newly molded flyback mounted in the vt220

As you can see above I did not remove the mold. Its fixed to the epoxy. Next time I will use a release agent.

But did it work? I would say yes. There is no more arcing and I cant smell any ozone anymore. It also more silent, but the typical 15kHz(?) noise is still present.

Fixing “108.08” error on a lexmark C546dtn printer

The printer that I have been using for quite some time recently stopped working. The display indicated that the error is “108.08”.

A quick search got me the service-manual for this printer. This is a really great document. It has all the instructions needed to diagnose and fix an error. Detailed disassemly instructions can also be found.

Service instructions for the 108.xx error

I did all of that, but instead of replacing the printhead I just cleaned it. Over the time dust does accumulate on the windows where the laser light exits the printhead. After disassembly I could clearly see that the windows were cloudy; colorful toner could als be spoted on the windows. My solution was to use a kimtech wipe without any water/solvent to clean the lenses.

The manual actually says to clean those windows, but its on another page/section not directly related to that error.

Illustration how paper and light are routed through the printer

Scara Robot Repair – Learning stuff the hard way

Turns out the drives of my Scara Robot are not velocity-mode drives but torque-mode drives instead. Setting the drive input to a constant voltage results in constant accelleration. I learned this the hard way by crashing the robot :-/

Even though I had it fixed on an Europalette it managed to fall on its side. Second lesson learned: even ‘small’ a 200W drive can turn the whole thing in a fraction of a second. Hitting the floor broke some pieces. But see for yourself:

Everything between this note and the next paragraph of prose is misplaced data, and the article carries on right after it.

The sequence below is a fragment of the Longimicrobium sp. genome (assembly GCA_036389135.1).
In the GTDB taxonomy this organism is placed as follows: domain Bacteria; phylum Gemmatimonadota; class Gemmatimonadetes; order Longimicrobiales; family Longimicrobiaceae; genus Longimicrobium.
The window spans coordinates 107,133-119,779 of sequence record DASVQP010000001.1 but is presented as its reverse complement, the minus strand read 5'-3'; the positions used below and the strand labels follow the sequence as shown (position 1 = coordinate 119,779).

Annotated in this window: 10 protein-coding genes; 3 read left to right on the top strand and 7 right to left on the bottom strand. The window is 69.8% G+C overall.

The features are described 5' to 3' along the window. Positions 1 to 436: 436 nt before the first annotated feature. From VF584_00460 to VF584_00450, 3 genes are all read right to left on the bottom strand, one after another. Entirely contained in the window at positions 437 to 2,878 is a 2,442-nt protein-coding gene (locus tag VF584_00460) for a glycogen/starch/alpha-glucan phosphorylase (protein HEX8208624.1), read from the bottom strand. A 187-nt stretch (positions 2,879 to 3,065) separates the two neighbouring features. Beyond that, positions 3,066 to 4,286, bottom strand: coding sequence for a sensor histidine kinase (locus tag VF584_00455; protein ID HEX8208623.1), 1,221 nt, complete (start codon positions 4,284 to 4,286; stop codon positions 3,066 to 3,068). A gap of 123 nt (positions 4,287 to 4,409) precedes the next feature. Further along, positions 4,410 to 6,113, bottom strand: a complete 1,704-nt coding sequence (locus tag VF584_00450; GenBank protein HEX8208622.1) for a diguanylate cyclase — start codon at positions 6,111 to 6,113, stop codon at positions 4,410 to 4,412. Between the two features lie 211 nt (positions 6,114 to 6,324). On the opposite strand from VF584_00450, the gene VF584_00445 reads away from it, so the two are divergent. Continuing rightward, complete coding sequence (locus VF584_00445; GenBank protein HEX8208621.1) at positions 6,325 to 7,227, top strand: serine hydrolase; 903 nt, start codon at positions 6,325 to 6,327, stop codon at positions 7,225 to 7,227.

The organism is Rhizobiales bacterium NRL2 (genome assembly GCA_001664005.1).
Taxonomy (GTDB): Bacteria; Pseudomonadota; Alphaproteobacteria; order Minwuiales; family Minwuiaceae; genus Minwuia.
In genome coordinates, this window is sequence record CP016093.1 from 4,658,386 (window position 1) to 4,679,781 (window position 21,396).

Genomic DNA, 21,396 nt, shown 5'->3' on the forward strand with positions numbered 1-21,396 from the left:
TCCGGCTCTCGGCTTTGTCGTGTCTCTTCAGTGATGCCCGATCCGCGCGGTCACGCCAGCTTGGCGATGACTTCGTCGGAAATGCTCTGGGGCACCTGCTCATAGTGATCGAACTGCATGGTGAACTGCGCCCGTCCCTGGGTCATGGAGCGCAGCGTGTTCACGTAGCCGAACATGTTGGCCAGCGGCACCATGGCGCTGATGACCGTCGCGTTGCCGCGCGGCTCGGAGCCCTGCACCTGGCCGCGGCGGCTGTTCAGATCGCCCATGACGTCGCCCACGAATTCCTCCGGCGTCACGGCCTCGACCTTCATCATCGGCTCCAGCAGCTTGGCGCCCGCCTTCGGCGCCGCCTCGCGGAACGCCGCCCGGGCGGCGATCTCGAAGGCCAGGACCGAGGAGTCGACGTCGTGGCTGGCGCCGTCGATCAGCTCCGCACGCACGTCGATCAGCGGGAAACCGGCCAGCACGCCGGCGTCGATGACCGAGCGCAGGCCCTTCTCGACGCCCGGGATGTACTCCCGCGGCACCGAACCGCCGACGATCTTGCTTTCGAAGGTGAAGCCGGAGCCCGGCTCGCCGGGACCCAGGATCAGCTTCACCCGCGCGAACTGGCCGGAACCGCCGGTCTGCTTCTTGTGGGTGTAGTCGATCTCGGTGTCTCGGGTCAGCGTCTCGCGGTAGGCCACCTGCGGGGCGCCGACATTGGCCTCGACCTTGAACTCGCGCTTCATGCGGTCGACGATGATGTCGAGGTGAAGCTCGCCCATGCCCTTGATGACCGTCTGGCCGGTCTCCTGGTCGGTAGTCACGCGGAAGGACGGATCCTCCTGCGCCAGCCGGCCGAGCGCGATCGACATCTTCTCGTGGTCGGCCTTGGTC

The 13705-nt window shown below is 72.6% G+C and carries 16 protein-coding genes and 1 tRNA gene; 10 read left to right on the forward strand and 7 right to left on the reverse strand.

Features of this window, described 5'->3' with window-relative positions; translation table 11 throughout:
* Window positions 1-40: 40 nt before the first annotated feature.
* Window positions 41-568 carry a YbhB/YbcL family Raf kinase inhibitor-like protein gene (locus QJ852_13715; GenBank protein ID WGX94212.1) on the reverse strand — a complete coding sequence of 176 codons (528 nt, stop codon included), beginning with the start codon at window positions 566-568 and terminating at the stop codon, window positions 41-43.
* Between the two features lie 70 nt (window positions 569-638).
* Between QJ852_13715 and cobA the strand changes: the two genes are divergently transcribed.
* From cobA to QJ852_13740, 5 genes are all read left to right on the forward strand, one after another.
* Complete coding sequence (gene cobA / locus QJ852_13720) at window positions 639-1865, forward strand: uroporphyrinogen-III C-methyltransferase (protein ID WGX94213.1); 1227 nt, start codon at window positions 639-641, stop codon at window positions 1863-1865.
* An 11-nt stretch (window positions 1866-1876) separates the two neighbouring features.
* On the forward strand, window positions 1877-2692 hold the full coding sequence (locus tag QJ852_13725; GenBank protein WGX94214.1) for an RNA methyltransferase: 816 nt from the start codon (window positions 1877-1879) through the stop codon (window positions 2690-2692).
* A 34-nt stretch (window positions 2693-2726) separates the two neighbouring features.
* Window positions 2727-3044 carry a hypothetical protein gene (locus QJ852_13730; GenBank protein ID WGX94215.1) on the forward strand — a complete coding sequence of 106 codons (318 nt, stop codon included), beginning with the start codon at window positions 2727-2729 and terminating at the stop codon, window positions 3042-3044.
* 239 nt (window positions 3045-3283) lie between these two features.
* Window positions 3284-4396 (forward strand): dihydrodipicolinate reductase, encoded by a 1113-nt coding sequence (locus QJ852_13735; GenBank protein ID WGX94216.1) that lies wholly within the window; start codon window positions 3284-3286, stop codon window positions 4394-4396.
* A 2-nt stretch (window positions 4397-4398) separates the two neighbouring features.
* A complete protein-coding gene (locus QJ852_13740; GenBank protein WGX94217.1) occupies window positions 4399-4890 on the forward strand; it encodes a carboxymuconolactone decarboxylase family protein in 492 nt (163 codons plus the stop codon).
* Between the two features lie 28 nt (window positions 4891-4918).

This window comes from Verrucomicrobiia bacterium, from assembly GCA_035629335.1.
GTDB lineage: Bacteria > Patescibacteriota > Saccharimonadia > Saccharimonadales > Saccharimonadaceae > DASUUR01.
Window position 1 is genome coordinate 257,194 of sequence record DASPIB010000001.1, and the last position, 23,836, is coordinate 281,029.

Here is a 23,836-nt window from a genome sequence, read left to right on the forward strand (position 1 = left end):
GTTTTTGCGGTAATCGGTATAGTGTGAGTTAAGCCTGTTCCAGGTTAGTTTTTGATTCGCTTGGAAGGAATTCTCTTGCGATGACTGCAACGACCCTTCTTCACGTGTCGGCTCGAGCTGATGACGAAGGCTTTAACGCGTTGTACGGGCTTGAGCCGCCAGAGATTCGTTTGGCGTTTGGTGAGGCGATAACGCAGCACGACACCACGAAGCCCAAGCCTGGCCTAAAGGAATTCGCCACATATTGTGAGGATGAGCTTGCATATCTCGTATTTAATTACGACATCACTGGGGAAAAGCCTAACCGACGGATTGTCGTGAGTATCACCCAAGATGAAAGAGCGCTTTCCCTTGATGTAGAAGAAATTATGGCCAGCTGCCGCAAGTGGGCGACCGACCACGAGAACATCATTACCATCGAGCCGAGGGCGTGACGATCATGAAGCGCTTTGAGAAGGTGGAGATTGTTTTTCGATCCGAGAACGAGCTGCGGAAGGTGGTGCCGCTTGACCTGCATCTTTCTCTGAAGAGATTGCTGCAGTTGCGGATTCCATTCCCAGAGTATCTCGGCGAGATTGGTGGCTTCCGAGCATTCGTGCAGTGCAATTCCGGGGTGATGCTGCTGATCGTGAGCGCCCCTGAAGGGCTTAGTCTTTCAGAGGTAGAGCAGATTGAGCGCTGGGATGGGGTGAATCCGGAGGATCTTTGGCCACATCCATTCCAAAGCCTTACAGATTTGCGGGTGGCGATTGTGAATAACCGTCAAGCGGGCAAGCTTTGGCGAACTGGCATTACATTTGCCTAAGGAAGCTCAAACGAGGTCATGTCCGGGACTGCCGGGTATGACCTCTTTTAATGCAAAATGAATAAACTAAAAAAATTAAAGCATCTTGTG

B-Arm and Z-Motor-Plate destruction
B-Arm and Z-Motor-Plate destruction

Those parts are both made out of cast aluminium. I do lack the equipment and skill to weld, so I asked a Friend of mine to do it. However, even with his long time experience he wasn’t able to fix the parts together. At first I got desperate and tried hard-soldering the Z-Motor-Mount. But even using two torches I wasnt able to get the part hot enough to accept the solder.

Z-Motor-Plate fixed with clamps ready to solder
Z-Motor-Plate fixed with clamps ready to solder

As a last resort I deceided to glue the parts. Fortunately my sister works as a postdoc and is an expert for aluminium epoxy bonds. She did some rought calculations for me and helped select the correct adhesive: 3M Scotch-Weld DP490.

I prepared the parts by grinding away all paint and about 100microns of the aluminium. The last step helps because cast aluminium has different properties on the outer layers compared to the inner bulk material due to the casting process. I also cut some reinforcement plates from 6061 Aluminium. Then I cleaned everything several times with water/soap and acetone. Everything was clamped down on a clean plate and glued together in two steps: First the two broken bits were fixed together. After curing the residual glue was removed by grinding, then the reinforcement plates were glued. To improve the curing process I put a box over it to trap the air inside and heated everyhing which a hot air gun to 80°C. Unfortunately I didnt take that many pictures of the process:

After that, I did some cosmetics. With a lot of car putty, grinding and even more putty and finally a red finish the part looked like this:

Fixed B-Arm with W-Motor already mounted
Fixed B-Arm with W-Motor already mounted


That concludes the B-Arm. Fixing the Z-Motor-Plate was basically the same. Here are some more pictures:

That concludes the repair. I will cover the mechanical and electrical rebuild in a seperate Blogpost.